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Thread: A suggestion for Marking Cross Hatching

  1. #1
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    I can never get the lines on cross hatching - either square or diamond- to end up correct and even when I use the guide on the walking foot or pressure foot. So I discovered to mark or dot all around the area at 1" intervals or whatever measurement you want and then with long ruler to connect the dots. This gives me more even lines and the hatching ends up as squares or diamonds. I rip too much out when I don't do this. A 1" interval will produce about a 3/4" square. 2" will give little over 1.5" square etc.

  2. #2
    Senior Member Sneed's Avatar
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    Thanks for the tip, and I'll try this the next time I do it. On the last one I did where the hatching went around the whole thing I had to cheat every now and then to get everything to join up. What an ordeal, and for some reason I'm doing another that is going to give me the same headache.

  3. #3
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    I'm going to try this, too. Thanks for the tip!!!

  4. #4
    Super Member ManiacQuilter2's Avatar
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    GREAT TIP !!! I always used a HERA marker by Clover which puts an indentation that is easy to see when you start machine quilting, The most important thing with any marking is you want to keep referring to your orginal center line to make sure you stay consistent with that line. It is so easy to slowly merge off that line and then discover that your lines are no longer accurate and trust me, it WILL SHOW !!! :lol:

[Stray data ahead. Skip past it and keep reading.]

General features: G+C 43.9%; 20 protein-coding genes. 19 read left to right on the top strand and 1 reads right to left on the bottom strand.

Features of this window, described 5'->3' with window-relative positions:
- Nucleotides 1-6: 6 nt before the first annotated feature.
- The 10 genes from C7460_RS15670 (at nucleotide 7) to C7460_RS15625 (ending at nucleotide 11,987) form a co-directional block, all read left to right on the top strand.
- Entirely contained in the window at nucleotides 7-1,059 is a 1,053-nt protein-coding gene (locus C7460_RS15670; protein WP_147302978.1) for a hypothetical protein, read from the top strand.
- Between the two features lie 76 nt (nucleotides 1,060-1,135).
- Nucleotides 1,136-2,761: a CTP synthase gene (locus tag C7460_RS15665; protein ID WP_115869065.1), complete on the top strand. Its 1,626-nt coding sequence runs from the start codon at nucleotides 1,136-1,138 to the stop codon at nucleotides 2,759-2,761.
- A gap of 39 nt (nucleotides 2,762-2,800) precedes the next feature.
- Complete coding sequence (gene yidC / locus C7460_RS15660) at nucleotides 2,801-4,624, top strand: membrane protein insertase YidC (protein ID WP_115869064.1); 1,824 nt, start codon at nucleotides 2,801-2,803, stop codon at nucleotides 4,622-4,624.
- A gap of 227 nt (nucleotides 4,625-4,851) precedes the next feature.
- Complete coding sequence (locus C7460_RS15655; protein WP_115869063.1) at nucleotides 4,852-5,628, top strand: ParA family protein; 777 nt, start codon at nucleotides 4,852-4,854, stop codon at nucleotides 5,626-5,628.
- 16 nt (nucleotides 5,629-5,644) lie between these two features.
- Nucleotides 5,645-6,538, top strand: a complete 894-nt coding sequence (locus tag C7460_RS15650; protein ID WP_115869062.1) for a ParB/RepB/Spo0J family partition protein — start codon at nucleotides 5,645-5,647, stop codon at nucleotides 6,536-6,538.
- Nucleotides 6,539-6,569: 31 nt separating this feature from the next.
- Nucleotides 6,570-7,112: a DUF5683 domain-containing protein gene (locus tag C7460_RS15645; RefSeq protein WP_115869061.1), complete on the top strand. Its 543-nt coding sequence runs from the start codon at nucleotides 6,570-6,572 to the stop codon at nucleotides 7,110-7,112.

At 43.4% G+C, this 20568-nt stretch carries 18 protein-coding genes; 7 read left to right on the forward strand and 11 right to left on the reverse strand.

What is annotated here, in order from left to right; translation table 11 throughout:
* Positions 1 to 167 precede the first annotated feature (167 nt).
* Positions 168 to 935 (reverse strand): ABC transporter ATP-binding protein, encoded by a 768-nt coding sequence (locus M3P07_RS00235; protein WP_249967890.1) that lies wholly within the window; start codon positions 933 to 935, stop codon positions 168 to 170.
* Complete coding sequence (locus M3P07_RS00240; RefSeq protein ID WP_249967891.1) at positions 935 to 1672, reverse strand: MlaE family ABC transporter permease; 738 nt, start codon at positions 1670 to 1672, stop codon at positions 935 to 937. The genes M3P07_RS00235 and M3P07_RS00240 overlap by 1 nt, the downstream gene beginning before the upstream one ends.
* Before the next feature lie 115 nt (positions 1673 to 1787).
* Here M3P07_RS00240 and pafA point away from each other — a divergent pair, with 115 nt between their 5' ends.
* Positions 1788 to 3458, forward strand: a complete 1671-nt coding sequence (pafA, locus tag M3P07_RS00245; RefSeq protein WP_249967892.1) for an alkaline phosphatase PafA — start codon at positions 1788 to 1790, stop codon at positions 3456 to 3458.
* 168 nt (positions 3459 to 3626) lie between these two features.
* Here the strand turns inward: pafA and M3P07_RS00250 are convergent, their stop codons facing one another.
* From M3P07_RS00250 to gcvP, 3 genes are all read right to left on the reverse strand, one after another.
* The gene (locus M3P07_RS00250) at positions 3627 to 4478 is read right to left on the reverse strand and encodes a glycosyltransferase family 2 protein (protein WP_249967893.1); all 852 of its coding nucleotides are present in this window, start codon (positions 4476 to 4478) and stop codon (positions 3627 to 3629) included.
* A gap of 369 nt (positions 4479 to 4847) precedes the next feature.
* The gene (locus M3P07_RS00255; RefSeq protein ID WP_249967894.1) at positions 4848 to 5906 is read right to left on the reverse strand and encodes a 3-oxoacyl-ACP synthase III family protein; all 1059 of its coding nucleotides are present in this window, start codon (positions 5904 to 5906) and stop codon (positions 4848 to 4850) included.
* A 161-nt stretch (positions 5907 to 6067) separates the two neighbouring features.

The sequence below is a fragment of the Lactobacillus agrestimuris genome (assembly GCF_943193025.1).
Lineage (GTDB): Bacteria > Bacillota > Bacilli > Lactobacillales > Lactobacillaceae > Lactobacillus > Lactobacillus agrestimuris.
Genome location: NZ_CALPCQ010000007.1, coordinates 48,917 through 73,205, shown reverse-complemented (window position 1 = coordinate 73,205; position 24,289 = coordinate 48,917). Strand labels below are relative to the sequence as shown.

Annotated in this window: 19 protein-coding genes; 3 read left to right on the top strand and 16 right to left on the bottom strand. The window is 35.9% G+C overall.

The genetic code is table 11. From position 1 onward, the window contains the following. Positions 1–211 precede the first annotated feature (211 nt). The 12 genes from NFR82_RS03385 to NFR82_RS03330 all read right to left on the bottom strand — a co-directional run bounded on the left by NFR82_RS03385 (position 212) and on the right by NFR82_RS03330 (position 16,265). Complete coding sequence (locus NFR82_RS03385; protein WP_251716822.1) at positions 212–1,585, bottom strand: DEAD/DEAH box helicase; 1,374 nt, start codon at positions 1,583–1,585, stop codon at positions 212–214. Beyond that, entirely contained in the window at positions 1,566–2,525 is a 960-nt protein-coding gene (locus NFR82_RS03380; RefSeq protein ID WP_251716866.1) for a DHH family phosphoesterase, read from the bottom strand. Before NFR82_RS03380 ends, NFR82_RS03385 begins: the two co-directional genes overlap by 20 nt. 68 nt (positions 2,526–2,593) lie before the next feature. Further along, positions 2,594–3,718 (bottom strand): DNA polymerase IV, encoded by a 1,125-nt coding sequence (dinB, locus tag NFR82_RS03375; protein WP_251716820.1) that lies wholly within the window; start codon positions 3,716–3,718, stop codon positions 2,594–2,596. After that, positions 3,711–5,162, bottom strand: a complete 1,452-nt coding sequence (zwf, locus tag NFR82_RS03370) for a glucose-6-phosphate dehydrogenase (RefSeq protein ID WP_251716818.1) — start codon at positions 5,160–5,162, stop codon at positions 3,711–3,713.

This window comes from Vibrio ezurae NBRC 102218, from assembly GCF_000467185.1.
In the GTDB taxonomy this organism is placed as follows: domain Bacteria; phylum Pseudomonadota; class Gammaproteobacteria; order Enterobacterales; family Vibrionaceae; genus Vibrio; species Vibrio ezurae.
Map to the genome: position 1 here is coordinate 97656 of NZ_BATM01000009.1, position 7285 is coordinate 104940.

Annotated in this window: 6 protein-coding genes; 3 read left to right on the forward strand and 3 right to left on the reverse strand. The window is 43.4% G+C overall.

5. #5
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    When I've done cross hatching I used painters tape and tape from one corner to the other, sew and then move it over.

    Thanks for the hint.

  6. #6
    Super Member wuv2quilt's Avatar
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    Thanks for the tip:):):):)

  7. #7
    Super Member Kitsie's Avatar
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    I draw one line in the middle somewhere, then take a 6 x 24" ruler and draw lines 6" on either side. Then I draw the lines at 5, 4, 3... well, like that. Helps keep the 6"ers stay parallel to the first line. If it's a big quilt, I keep adding 6"ers then in-betweens or make marks and lines at 12" and so on.

  8. #8
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    I used the guide on my walking foot and it looked terrible. I also use masking tape.

  9. #9
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    I just used a ruler and drew lines. I went diagonaly since the eye doesn't travel that way and you see less mistakes if the lines are a little crooked. Our eyes normally look up and down and left to right so this is where your mistakes show up. I then start sewing in the middle working my way out and around. I also use a walking foot; makes a big difference and spray baste

  10. #10
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    I use the tape method, and it turned out pretty straight. I just kept moving the tape over. Worked for me. Saved putting any marks on the quilt--it had a white background.
    Sue

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